A scarce translation of Hayy ibn Yaqzan a 12th Century work by Moorish philosopher Ibn Tufail. The first philosophical novel ever written.

    Small octavo, 87 pages, missing blank free end paper, clean inside, good green cloth covered boards with title and design to front, titles similarly on spine. Very scarce.

    Published by the Orient Press, London as part of the Wisdom of the East Series. We believe this publisher was part of the John Murray enterprise.

    The work not only had an influence or later Arabic work but also, over time, a significant influence in Europe, especially during the period of European Enlightenment.

    An allegorical novel which recounts the story of a feral child who is brought up by a gazelle alone in the desert. Without any human contact the child discovers ultimate truth through a process of reasoned enquiry. The child, Hayy, meets a castaway Absal through whom he understands the human desires for material goods … Hayy concludes that such things are distractions and should be abandoned to maintain ultimate truth.

    As an aside the author had a varied career including physician to the Almohad King and was a supporter of dissection and autopsy .. expressed in the novel.

    Small but powerful first philosophical novel – scarce in this form.


    Loading Updating cart…
  • Tales From the Decameron of Giovanni Boccaccio [Beautifully Illustrated] – Private Printing 1937

    Tales From the Decameron of Giovanni Boccaccio [Beautifully Illustrated] – Private Printing 1937

    Private Printed in, London 1937. A rare edition. Text based on an anonymous translation of 1741 revised by S.W. Orson in 1898. The striking illustrations are printed from linocuts by Edmondo Lucchesi, and we are told the typeface is 16-point Poliphilus.

    Demo-folio, quarter red cloth backed decorated red/pink paper covered boards with paper title to front. 89 pages numerous woodcuts. Some ageing near the ends, still a better than good copy of a favourite illustrated book.

    Boccaccio’s tales amusing, moral suggestions, and the odd amoral act. The long introductory title to each gives a flavour e.g.

    “Masse da Lamorecchio, pretending to be dumb, is appointed gardener at a nunnery, and is favourably received by the inmates”, and

    “Pernella puts her gallant into a tub on her husband’s coming home, which tub the husband had sold; she consequently tells him that she had also sold it to a person who was then in it to see if it were sound; upon this the man jumps out and makes the husband and makes the husband clean it for him”.

    Boccaccio with the titillating woodcuts of Edmondo Lucchesi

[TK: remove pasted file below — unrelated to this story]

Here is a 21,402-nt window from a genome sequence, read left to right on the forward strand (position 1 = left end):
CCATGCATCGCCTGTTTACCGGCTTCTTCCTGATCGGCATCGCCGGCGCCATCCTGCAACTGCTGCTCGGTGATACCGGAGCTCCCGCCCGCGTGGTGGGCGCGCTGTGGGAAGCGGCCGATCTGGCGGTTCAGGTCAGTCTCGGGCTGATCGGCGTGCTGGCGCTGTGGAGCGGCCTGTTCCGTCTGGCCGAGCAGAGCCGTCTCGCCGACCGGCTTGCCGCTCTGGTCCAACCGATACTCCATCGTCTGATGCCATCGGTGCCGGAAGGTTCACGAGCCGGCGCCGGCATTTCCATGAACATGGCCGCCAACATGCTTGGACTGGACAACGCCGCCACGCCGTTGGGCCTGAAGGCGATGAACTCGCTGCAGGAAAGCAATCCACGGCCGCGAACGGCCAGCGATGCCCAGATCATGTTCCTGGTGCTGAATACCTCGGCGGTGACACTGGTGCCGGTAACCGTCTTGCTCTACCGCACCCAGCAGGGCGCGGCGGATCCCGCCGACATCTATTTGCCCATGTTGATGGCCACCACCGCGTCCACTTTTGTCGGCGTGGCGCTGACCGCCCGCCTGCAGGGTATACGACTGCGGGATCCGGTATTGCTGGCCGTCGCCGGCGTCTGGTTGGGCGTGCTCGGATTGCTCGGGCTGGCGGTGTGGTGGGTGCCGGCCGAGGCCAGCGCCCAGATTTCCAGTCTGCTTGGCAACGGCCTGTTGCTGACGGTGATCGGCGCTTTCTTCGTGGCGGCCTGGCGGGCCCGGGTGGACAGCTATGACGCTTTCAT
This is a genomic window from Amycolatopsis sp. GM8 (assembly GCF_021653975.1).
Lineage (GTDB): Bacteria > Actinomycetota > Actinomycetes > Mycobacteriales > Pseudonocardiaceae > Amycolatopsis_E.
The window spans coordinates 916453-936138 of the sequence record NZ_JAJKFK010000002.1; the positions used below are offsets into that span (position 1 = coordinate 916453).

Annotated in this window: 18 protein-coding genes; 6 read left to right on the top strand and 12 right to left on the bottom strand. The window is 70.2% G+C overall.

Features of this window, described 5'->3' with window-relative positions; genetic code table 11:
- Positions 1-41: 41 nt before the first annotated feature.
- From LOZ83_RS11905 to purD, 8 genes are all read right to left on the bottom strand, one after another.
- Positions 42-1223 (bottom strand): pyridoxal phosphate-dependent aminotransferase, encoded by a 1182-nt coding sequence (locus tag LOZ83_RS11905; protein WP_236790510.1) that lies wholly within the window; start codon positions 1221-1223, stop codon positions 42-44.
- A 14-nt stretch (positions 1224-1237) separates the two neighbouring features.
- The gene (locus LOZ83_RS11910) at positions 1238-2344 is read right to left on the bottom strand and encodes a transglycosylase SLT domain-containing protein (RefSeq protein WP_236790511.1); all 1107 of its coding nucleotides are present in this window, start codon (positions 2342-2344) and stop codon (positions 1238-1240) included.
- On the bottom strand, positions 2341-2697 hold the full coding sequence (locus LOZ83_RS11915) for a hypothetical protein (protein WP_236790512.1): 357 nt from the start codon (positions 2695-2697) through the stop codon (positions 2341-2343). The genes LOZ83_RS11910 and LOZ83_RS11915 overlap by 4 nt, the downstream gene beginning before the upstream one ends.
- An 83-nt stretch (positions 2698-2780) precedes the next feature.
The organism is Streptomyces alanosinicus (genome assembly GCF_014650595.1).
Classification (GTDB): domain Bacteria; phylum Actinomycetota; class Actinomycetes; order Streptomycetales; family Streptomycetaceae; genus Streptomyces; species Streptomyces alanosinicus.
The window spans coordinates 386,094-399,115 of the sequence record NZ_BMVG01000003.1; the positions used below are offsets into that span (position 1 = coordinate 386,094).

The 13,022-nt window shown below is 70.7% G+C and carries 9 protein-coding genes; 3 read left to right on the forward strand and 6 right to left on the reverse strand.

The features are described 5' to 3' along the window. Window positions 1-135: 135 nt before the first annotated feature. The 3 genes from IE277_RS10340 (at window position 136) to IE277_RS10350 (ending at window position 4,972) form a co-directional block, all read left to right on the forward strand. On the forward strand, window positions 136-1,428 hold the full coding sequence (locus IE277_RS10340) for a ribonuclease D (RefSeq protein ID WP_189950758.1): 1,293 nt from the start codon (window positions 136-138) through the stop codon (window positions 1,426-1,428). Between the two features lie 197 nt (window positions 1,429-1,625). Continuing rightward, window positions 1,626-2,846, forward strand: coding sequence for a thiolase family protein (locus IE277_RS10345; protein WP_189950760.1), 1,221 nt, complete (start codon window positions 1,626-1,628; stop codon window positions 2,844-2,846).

Loading Updating cart…
  • The Mutineer – A Romance of Pitcairn Island – Louis Becke and Walter Jeffrey – First Colonial (Australian) Edition 1898.

    Likely technically the first edition is the London issue of that year. The first and this issue the first Colonial issue by Angus & Robertson both extremely scarce.

    Octavo, 298 pages plus Publishers catalogue. Original dark green cloth covered binding, gilt title to spine. The odd mark to the boards, missing front free end paper and occasional light ageing. Otherwise really not bad and, try to find another one.

    George Lewis Becke (1855-1913) was born at Port Macquarie and must be regarded as the best Australian author of the period in the genre adventure … South Seas … historical based fiction. He has been compared with Robert Louis Stevenson, Melville, Kipling, Conrad etc exalted company indeed.

    Becke had the pedigree – from an early age he escaped to the South Pacific … ferried vessels to Bully Hayes, was tried (and acquitted) as a pirate at Brisbane at the age of 19 etc etc.

    Prolific writer once he settled down. This Bounty Mutiny based story one of the later works and a collaboration. Didn’t get into print in the USA as a relationship between different races didn’t fit the then standards.

    With a novel we at Voyager always like a good short helpful first sentence. We have the first paragraph here just to get you into the mood.

    “It was night at Tahiti, in the Society Islands. The trade-wind had died away, and a bright flood of shimmering moonlight poured down upon the slumbering waters of a little harbour a few miles distant from Matavia Bay, and the white curve of beach that fringed the darkened line of palms shone and glistened like a belt of ivory under the effulgence of its rays. For nearly half a mile the broad sweep of dazzling sand showed no interruption nor break upon its surface save at one spot; there it ran out into a long narrow point, on which, under a small cluster of graceful cocos, growing almost at the water’s edge, a canoe was drawn up”.

    Louis Becke’s scarce and somewhat controversial South Seas story.


    Loading Updating cart…
  1. Pages: 1 2 3 4Next >Last »

Product Categories